Scenes from Kepungoda, Negombo on 1 June showcase a beach covered in nurdles — small plastic pellets that form the raw material in the manufacture of plastic products — that washed ashore following the MV X-Press Pearl disaster.
Officers of the Sri Lanka Navy, together with the Sri Lanka Coast Guard, wearing hazard suits, survey the beach. Once golden-hued and filled with life, the beach has transformed into a dystopian wasteland, desolate and inhospitable. The scenes appear post-apocalyptic, with the carcasses of various marine life scattered across the nurdle-mixed beach sand.
"We cannot really say how long the beach clean-up process will take," General Manager of the Marine Protection Authority (MEPA) Dr Terney Pradeep Kumara told Roar Media. "It depends on the daily situation and we, assisted by other institutions such as the Navy, do daily surveys of the affected areas." Following every survey, he explained, if a large swathe of plastic nurdles are observed to have washed up, the authorities will deploy a team for clean-up.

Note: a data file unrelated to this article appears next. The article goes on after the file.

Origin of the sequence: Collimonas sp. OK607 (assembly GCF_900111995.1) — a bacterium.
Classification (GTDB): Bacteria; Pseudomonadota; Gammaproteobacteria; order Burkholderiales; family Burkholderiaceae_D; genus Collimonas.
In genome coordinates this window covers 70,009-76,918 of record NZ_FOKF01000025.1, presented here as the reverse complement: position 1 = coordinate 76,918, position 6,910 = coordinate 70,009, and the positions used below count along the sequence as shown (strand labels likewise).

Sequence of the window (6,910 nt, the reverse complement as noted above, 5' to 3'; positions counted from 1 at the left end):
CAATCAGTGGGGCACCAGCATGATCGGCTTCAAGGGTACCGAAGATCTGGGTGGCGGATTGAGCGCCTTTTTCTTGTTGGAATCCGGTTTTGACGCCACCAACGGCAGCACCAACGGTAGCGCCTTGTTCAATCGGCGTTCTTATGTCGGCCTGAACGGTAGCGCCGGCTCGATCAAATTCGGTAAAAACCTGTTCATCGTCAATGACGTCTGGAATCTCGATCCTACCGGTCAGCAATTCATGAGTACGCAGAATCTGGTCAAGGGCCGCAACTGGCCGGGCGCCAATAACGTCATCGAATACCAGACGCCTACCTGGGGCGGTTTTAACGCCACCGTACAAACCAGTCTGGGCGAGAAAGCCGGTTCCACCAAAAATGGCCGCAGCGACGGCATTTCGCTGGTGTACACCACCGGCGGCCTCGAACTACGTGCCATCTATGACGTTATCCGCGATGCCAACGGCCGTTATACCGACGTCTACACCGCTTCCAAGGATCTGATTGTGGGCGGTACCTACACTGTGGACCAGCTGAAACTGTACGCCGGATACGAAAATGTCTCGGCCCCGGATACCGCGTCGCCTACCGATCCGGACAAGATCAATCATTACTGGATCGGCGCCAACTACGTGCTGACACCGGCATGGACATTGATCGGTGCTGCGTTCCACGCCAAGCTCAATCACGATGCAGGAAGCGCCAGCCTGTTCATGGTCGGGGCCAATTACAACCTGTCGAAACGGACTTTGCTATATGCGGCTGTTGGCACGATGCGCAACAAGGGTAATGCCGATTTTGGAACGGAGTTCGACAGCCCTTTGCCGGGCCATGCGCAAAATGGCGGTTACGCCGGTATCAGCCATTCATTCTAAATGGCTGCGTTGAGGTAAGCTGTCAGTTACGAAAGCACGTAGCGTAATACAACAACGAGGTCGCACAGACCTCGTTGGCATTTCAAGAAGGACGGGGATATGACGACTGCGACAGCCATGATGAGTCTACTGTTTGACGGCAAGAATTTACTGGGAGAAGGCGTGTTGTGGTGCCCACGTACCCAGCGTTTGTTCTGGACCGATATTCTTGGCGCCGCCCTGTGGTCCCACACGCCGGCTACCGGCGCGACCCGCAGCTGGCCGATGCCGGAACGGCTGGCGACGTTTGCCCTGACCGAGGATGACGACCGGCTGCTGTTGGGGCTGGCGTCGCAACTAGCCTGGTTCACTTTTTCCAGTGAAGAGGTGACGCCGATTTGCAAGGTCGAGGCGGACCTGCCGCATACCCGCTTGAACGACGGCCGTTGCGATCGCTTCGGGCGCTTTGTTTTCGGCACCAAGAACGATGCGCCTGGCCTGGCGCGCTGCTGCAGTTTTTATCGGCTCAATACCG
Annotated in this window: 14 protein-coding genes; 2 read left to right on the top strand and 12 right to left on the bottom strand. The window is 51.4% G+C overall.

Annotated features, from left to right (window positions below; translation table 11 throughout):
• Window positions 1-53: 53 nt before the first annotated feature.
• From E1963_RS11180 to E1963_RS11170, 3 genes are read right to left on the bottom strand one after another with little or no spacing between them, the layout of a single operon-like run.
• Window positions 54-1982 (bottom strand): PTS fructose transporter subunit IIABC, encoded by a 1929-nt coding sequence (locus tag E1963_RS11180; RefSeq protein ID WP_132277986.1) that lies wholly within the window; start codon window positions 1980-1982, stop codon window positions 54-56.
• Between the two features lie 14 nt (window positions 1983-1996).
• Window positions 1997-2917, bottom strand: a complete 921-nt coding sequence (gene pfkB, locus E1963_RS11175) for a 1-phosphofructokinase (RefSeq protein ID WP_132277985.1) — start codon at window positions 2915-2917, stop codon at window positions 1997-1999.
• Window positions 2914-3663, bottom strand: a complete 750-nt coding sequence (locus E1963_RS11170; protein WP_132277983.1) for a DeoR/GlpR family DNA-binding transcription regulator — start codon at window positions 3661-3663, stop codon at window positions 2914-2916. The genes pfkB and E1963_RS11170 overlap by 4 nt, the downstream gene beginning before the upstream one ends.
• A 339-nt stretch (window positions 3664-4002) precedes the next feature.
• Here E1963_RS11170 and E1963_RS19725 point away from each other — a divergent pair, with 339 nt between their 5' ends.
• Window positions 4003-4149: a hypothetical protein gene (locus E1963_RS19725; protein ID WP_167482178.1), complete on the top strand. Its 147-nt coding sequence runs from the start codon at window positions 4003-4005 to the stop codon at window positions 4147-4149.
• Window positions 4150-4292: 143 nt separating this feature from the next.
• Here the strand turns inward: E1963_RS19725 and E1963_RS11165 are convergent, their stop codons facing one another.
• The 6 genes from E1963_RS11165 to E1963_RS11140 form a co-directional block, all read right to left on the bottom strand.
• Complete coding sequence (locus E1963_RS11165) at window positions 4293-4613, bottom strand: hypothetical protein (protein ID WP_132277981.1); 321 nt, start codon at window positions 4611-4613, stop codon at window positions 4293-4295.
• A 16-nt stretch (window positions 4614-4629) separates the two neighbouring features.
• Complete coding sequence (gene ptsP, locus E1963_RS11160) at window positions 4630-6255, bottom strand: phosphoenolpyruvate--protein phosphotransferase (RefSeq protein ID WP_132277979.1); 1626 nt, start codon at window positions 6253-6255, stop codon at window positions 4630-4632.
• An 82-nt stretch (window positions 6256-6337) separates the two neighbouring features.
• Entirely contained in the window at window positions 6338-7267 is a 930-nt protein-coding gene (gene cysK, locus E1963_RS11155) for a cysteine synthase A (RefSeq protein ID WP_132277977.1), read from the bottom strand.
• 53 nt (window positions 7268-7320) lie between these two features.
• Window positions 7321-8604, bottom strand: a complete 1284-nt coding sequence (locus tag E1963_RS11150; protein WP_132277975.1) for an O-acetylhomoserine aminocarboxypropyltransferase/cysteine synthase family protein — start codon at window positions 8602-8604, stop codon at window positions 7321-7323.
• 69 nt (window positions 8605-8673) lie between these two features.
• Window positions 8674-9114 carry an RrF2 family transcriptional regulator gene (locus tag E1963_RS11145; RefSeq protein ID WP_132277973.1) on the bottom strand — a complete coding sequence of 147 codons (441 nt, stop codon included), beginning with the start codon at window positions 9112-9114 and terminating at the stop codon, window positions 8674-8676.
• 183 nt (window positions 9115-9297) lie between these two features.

On 20 May, the Singaporean cargo ship MV X-Press Pearl caught fire and burned for 13 days. Within it was a cargo of 78 metric tonnes of plastic nurdles, in addition to 25 tonnes of nitric acid.
The @oceanswellorg estimates that Sri Lankans release three kilograms of plastic waste per capita each year, which makes this ongoing 'nurdling' of the coastline equivalent to the annual output of as many as 26,000 Sri Lankans in almost a single day.
On this #InternationalEnvironmentDay, it is essential that we highlight and reflect on the largest maritime disaster that has affected Sri Lanka. And the danger has not passed — with the ship now sinking, authorities are bracing for the worst-case scenario of a possible oil leak.
Photo credit: Roar Media/Akila Jayawardana